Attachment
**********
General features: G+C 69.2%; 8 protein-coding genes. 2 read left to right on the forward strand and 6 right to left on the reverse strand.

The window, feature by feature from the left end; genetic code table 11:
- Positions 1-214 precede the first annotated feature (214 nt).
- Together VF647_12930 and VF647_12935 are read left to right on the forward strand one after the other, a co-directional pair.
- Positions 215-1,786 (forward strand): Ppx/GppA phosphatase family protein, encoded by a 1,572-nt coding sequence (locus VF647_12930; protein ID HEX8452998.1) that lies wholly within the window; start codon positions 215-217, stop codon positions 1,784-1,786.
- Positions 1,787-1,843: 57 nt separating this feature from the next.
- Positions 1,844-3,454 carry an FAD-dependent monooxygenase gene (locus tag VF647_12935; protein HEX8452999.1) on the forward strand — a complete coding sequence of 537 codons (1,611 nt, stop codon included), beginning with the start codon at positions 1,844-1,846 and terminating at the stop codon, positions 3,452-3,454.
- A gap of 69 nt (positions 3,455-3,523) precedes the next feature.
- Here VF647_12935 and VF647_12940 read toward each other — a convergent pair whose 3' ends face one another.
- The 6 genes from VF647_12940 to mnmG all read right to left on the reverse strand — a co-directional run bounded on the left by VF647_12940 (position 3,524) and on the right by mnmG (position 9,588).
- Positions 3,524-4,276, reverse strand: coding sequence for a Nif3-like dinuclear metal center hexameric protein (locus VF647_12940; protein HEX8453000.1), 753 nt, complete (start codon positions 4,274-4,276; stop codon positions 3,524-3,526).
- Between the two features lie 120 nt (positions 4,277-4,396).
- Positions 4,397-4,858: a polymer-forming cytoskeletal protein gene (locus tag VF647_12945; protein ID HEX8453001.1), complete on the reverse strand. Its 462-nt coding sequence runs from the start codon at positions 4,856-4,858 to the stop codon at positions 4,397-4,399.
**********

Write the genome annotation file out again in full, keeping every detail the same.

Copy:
General features: G+C 69.2%; 8 protein-coding genes. 2 read left to right on the forward strand and 6 right to left on the reverse strand.

The window, feature by feature from the left end; genetic code table 11:
- Positions 1-214 precede the first annotated feature (214 nt).
- Together VF647_12930 and VF647_12935 are read left to right on the forward strand one after the other, a co-directional pair.
- Positions 215-1,786 (forward strand): Ppx/GppA phosphatase family protein, encoded by a 1,572-nt coding sequence (locus VF647_12930; protein ID HEX8452998.1) that lies wholly within the window; start codon positions 215-217, stop codon positions 1,784-1,786.
- Positions 1,787-1,843: 57 nt separating this feature from the next.
- Positions 1,844-3,454 carry an FAD-dependent monooxygenase gene (locus tag VF647_12935; protein HEX8452999.1) on the forward strand — a complete coding sequence of 537 codons (1,611 nt, stop codon included), beginning with the start codon at positions 1,844-1,846 and terminating at the stop codon, positions 3,452-3,454.
- A gap of 69 nt (positions 3,455-3,523) precedes the next feature.
- Here VF647_12935 and VF647_12940 read toward each other — a convergent pair whose 3' ends face one another.
- The 6 genes from VF647_12940 to mnmG all read right to left on the reverse strand — a co-directional run bounded on the left by VF647_12940 (position 3,524) and on the right by mnmG (position 9,588).
- Positions 3,524-4,276, reverse strand: coding sequence for a Nif3-like dinuclear metal center hexameric protein (locus VF647_12940; protein HEX8453000.1), 753 nt, complete (start codon positions 4,274-4,276; stop codon positions 3,524-3,526).
- Between the two features lie 120 nt (positions 4,277-4,396).
- Positions 4,397-4,858: a polymer-forming cytoskeletal protein gene (locus tag VF647_12945; protein ID HEX8453001.1), complete on the reverse strand. Its 462-nt coding sequence runs from the start codon at positions 4,856-4,858 to the stop codon at positions 4,397-4,399.